To reduce operational risk when rolling out new code, a best practice is to slowly, incrementally roll out code changes to a fleet, pausing in between certain breakpoints, and optionally allowing for metrics to pause or abort a rollout.
- Pick a good rollout standard such as 1%, 5%, 10%, 20%, 50%, 100%
- Roll out to each group amount, then wait for specific time, then continue
- Ability for manual abort of rollout
- Future: Ability for monitoring metrics to automatically abort rollout
Links / references
- Depends on #1589 (closed)
- Alternate: Canary deploys: #1659
- Tweet: https://twitter.com/officesunshine/status/821787299084173320
- Pausing and Resuming a Deployment
- Canary deployments
I wonder if a simpler, "boring" solution of requiring manual increment/halting might be better as a first iteration than trying to do automatic rollouts. There's danger in having a rollout stuck because someone forgot to increment the rollout, but the implementation simplicity might be worth that risk. Also, I have a feeling people like manual rollouts, somewhat because people just like control, but also because a lot of testing and QA isn't automatic yet, and rollouts can span days/weeks, not just a 30 minute cycle. I know in the past I've turned on "scary" changes for 5% of users, and then carefully watched stats for days, reverted the change when problems were spotted, then fixed those problems, and started rollout again.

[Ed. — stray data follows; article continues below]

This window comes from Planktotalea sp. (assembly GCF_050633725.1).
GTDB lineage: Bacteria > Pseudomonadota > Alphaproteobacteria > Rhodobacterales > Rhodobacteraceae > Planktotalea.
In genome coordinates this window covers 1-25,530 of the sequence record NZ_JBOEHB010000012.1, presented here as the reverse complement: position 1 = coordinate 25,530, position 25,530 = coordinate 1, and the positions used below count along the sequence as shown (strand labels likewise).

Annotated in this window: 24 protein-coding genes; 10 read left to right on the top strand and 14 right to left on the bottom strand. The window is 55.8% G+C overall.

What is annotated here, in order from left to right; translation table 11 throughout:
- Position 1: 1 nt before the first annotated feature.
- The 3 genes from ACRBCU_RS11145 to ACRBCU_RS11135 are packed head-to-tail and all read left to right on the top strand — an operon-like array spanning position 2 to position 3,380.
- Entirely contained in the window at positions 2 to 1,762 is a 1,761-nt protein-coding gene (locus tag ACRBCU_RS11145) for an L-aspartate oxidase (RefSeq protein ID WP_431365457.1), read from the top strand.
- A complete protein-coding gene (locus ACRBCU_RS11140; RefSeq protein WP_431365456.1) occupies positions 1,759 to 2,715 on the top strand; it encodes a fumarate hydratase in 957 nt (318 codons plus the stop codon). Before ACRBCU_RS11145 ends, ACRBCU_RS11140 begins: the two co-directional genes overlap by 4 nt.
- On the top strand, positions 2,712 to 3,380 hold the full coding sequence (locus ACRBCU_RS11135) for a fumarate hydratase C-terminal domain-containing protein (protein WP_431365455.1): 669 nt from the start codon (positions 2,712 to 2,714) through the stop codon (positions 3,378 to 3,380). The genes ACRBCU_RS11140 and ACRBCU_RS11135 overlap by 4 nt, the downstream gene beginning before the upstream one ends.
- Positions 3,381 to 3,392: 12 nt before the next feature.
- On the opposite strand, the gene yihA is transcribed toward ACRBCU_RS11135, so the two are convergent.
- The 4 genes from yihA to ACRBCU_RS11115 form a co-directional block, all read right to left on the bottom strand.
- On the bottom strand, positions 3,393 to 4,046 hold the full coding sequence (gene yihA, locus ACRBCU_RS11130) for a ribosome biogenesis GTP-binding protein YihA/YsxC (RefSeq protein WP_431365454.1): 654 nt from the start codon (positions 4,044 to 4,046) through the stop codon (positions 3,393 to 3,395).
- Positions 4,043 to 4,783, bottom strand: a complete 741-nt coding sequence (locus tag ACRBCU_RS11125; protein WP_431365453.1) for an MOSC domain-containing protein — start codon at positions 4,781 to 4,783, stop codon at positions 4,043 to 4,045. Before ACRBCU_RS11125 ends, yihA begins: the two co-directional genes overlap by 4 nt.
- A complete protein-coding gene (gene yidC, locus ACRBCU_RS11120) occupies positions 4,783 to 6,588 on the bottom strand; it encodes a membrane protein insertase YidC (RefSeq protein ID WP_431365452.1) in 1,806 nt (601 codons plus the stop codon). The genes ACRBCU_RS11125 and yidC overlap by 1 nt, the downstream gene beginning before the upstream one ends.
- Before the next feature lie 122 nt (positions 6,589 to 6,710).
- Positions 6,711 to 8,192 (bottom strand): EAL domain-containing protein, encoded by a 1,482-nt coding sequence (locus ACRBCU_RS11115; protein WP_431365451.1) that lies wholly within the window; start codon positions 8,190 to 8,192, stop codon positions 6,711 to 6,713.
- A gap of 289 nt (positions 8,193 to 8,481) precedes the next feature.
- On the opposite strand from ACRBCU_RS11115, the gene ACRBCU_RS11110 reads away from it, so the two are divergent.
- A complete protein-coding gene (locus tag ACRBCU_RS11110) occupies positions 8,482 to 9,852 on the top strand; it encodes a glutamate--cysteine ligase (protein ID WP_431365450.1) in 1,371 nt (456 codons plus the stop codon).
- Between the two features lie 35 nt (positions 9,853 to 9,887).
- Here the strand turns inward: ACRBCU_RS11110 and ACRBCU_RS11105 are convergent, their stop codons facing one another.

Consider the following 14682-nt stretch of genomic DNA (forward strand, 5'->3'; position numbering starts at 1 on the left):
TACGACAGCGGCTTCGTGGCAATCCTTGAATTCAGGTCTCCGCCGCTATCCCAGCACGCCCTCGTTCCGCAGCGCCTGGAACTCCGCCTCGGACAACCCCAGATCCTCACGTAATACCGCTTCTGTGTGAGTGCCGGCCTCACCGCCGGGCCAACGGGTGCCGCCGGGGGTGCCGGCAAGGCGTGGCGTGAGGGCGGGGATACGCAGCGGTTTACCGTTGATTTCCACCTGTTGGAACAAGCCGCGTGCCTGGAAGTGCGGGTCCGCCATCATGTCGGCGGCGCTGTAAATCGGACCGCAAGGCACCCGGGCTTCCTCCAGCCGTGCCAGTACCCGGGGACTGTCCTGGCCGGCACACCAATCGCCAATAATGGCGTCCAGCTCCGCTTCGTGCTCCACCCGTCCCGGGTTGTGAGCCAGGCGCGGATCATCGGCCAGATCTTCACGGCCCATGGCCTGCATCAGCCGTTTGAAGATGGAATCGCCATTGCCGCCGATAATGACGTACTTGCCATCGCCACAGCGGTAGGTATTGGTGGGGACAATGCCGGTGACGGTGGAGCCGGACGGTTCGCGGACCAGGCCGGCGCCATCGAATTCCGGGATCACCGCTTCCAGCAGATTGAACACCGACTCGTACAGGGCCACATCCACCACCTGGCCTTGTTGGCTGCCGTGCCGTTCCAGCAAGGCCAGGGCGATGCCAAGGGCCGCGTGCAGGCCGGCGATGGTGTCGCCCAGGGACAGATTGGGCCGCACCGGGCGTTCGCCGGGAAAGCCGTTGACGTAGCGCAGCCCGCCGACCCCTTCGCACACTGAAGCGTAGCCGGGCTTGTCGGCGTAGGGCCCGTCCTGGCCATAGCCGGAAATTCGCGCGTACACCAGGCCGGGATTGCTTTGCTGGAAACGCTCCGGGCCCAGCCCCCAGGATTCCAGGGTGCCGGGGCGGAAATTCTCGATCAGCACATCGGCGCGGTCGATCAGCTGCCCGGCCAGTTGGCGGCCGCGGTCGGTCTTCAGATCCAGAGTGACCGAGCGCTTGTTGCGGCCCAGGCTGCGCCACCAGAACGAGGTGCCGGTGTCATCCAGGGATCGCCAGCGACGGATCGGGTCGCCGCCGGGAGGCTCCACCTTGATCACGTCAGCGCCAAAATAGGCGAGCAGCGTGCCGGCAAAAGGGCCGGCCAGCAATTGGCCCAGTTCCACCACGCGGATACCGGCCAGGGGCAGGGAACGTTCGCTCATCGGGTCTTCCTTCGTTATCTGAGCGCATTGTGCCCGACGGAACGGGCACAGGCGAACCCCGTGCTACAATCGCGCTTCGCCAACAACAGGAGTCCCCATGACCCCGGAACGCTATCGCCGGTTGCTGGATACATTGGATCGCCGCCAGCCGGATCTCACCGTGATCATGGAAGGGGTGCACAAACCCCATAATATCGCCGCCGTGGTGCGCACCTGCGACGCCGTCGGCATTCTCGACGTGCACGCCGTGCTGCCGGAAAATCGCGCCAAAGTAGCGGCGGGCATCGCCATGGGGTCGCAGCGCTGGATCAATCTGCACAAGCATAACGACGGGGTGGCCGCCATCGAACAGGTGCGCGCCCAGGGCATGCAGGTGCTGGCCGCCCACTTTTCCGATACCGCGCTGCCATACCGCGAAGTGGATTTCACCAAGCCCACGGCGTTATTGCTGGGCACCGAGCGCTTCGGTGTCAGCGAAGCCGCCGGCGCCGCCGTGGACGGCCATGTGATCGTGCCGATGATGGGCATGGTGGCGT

@markpundsack Definitely great ideas to help us transition from just a packaged software company to a services company (i.e. GitLab.com).
Would the boringest version of this is just coordinating with the infra team and establish a runbook / playbook that allows product to review a handful of user-facing-ish metrics during incremental roll out.
cc @mydigitalself for GitLab.com awesomeness.
Relevant: Slide 12 of http://www.slideshare.net/LarsWander/orchestrating-vm-container-deployments
Kubernetes deployments API: can't be paused deterministically for validation and rollbacks are always linear. Spinnaker lets you define a rollout plan (1%=>2%=>10%=>50%=>100%) with validation at each stage.